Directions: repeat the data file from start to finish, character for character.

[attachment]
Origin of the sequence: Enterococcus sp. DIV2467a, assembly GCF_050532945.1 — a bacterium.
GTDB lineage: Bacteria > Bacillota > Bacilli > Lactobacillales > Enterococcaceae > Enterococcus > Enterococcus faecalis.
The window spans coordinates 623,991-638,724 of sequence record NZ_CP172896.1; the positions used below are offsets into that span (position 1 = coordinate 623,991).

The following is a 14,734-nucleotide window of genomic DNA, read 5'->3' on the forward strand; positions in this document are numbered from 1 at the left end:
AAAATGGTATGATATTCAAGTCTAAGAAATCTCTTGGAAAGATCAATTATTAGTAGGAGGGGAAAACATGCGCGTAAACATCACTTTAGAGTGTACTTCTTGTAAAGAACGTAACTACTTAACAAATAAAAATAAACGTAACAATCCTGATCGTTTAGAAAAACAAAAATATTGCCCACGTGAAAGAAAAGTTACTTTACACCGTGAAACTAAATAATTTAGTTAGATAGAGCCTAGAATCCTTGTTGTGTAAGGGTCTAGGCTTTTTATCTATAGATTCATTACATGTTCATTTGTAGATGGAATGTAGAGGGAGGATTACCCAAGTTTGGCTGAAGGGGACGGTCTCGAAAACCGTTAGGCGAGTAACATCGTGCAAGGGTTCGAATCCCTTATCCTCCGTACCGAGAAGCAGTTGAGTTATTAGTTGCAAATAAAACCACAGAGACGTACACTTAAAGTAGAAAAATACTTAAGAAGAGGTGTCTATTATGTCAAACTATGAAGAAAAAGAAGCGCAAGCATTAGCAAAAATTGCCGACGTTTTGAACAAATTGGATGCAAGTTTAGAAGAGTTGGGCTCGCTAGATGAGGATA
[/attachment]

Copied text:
Origin of the sequence: Enterococcus sp. DIV2467a, assembly GCF_050532945.1 — a bacterium.
GTDB lineage: Bacteria > Bacillota > Bacilli > Lactobacillales > Enterococcaceae > Enterococcus > Enterococcus faecalis.
The window spans coordinates 623,991-638,724 of sequence record NZ_CP172896.1; the positions used below are offsets into that span (position 1 = coordinate 623,991).

The following is a 14,734-nucleotide window of genomic DNA, read 5'->3' on the forward strand; positions in this document are numbered from 1 at the left end:
AAAATGGTATGATATTCAAGTCTAAGAAATCTCTTGGAAAGATCAATTATTAGTAGGAGGGGAAAACATGCGCGTAAACATCACTTTAGAGTGTACTTCTTGTAAAGAACGTAACTACTTAACAAATAAAAATAAACGTAACAATCCTGATCGTTTAGAAAAACAAAAATATTGCCCACGTGAAAGAAAAGTTACTTTACACCGTGAAACTAAATAATTTAGTTAGATAGAGCCTAGAATCCTTGTTGTGTAAGGGTCTAGGCTTTTTATCTATAGATTCATTACATGTTCATTTGTAGATGGAATGTAGAGGGAGGATTACCCAAGTTTGGCTGAAGGGGACGGTCTCGAAAACCGTTAGGCGAGTAACATCGTGCAAGGGTTCGAATCCCTTATCCTCCGTACCGAGAAGCAGTTGAGTTATTAGTTGCAAATAAAACCACAGAGACGTACACTTAAAGTAGAAAAATACTTAAGAAGAGGTGTCTATTATGTCAAACTATGAAGAAAAAGAAGCGCAAGCATTAGCAAAAATTGCCGACGTTTTGAACAAATTGGATGCAAGTTTAGAAGAGTTGGGCTCGCTAGATGAGGATA